Victoria Police will pay $11.75 million to a man left paralysed after the excessive use of force by officers. 

In a Supreme Court settlement this week, Chris Karadaglis said he was at his home in south-west Victoria in November 2017 when three police officers allegedly forcibly removed him from the property.

“The plaintiff was alone at the premises and he posed no threat to the police officers or anybody else,” court documents obtained by reporters state. 

He claimed he was placed in a headlock, and the officers restrained him with such force that they severely injured his spine, rendering him a quadriplegic. 

“One or more of the officers applied excessive force to the plaintiff who suffered devastating injury to his cervical spine,” the documents said.

“[Karadaglis] was forcibly taken out of the premises by the officers,” lawyers for Karadaglis said in the statement of claim.

“He was placed in a headlock by one of the officers with the officer applying increasing force to the plaintiff’s neck.

“During the physical restraint of the plaintiff, one or more of the officers applied excessive force to the plaintiff who suffered devastating injury to his cervical spine.”

The court ordered a $11.75m settlement must be made by the end of the month, less any repayments due to the National Disability Insurance Agency. 

There was no finding of fault or liability on behalf of the officers.

However, in June, the three officers allegedly involved were charged with negligently causing serious injury, and will face court for the first time next month.

Victoria’s Attorney-General Jaclyn Symes has also announced that the government will complete a “systemic review” into the laws regarding complaints made against police. She said she wanted to ensure the laws place “a stronger focus on the needs of complainants and victims of police misconduct”.

Meanwhile, on another matter, Victoria’s anti-corruption watchdog has revealed the full extent of a former police officer's “offensive” trolling.

The former head of Victoria Police's ethical standards department - Brett Guerin - used several aliases to publish homophobic, racist and offensive posts on social media, according to a special report by the Independent Broad-based Anti-corruption Commission (IBAC).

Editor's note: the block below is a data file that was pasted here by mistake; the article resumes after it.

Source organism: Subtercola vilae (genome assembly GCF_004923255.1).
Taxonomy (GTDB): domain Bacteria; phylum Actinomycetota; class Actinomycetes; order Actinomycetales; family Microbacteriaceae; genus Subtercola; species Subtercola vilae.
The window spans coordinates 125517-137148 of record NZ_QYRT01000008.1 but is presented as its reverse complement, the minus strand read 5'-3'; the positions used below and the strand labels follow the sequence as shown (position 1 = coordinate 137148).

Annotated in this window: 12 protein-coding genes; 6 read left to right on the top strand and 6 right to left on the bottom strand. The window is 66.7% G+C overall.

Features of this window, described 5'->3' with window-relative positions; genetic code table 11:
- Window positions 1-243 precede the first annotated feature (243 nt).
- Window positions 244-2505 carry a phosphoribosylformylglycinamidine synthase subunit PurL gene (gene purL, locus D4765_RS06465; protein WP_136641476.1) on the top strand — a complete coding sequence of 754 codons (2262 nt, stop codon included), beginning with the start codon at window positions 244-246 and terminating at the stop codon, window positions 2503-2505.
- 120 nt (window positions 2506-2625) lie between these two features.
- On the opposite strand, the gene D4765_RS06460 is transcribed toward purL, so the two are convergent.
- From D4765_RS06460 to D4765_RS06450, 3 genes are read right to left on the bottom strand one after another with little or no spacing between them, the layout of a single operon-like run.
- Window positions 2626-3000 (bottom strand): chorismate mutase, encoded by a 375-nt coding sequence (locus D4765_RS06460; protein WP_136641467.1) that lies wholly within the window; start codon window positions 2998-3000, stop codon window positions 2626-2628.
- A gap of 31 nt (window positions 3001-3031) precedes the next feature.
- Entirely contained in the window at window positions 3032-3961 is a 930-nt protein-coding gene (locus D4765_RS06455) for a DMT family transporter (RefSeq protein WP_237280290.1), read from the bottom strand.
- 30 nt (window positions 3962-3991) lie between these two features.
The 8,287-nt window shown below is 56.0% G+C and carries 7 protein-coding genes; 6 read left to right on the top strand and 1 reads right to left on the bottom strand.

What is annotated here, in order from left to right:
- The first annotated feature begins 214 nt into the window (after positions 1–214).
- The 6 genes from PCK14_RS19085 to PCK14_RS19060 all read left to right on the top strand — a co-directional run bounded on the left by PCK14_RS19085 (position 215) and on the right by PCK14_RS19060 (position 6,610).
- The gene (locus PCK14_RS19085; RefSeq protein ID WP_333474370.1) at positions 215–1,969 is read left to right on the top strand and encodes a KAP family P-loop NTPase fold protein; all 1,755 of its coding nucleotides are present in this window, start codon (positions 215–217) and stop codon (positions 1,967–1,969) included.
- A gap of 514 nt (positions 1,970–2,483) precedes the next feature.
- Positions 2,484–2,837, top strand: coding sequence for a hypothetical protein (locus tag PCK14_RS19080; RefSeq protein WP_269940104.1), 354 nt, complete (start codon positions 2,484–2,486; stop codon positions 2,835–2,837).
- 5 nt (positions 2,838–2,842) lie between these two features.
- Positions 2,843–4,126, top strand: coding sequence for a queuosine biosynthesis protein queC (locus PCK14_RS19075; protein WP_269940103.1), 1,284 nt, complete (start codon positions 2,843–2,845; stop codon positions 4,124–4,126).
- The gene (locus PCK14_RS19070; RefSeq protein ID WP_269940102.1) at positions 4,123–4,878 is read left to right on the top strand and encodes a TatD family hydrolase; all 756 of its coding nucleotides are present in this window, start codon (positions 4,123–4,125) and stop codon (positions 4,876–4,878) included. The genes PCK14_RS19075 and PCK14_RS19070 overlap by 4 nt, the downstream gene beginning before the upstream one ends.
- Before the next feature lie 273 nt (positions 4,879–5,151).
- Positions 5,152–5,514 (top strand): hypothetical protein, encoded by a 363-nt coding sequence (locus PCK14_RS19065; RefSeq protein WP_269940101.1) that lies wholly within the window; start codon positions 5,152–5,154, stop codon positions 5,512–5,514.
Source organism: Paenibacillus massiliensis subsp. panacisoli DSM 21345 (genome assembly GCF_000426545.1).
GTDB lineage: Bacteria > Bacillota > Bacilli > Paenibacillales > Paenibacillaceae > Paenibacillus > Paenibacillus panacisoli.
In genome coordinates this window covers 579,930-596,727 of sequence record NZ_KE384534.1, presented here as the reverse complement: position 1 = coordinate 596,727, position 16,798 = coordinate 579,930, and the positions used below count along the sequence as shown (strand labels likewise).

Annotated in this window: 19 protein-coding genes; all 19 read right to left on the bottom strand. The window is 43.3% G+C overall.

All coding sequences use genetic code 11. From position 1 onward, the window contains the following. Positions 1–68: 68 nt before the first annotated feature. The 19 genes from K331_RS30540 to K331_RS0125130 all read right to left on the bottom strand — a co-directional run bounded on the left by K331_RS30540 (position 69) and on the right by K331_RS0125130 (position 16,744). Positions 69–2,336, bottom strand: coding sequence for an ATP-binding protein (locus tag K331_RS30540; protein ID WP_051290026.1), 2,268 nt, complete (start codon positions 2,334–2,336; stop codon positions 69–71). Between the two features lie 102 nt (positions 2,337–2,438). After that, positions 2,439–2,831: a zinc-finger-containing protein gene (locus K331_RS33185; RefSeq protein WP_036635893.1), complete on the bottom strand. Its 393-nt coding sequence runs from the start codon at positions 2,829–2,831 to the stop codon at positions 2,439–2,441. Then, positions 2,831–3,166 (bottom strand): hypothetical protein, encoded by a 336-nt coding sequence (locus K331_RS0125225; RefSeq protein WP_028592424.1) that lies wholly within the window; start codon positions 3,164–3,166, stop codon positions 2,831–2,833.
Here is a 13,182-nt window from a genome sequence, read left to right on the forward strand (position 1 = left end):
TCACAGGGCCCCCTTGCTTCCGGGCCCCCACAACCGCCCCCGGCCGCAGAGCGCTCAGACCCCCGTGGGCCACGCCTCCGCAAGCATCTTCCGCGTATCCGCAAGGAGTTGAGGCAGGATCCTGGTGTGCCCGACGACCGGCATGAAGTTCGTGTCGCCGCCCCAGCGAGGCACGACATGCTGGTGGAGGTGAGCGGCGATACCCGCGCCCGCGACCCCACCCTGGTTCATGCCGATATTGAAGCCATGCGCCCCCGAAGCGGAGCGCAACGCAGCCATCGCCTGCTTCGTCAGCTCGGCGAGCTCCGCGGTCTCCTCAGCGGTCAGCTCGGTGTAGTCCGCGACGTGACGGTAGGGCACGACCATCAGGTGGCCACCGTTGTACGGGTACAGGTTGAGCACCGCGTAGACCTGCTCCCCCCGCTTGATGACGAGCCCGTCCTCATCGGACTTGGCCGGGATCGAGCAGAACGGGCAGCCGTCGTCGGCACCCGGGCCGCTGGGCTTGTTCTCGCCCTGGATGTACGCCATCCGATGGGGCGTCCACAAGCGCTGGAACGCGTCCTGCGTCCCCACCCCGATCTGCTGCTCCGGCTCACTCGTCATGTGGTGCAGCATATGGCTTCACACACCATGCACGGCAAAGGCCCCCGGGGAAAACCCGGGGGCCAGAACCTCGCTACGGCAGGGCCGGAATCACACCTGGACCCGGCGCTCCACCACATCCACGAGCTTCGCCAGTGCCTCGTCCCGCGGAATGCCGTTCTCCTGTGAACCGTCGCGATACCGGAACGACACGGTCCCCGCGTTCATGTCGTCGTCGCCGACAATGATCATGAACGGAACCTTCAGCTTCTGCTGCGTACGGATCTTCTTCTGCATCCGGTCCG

Mr Guerin stood down from his position in 2018 following allegations he made “crude and coarse” comments about former police commissioner Christine Nixon and others.

Mr Guerin was assistant commissioner of the Professional Standards Command (PSC) at the time. 

The report said Mr Guerin's trolling sometimes relied on knowledge he obtained from his position as an assistant commissioner in posts that were “often favourable to Victoria Police”.

“I was defending my profession. These people were attacking it," Mr Guerin told IBAc at the time of its investigation. 

“They were alleging that [Professional Standards Command] and Victoria Police generally cover up corrupt cops. I know that's not true.”

Mr Guerin was also the subject of civil litigation while working as a superintendent, for allegedly using racist terms against a colleague.

A confidential financial settlement was reached, but because information about civil litigation is not recorded on personnel files or Victoria Police's Register of Complaints and Serious Incident Database (ROCSID), it does not come up when Victoria Police members apply for jobs or promotions.

“Mine is a salutary lesson for others that there is, ultimately, no anonymity on the internet and nothing posted should be considered temporary,” Mr Guerin said in response to the IBAC report.

“Although my postings on social media were inappropriate, my actions were not criminal and my decisions at both assistant commissioner and superintendent levels were not influenced by any actual bias.”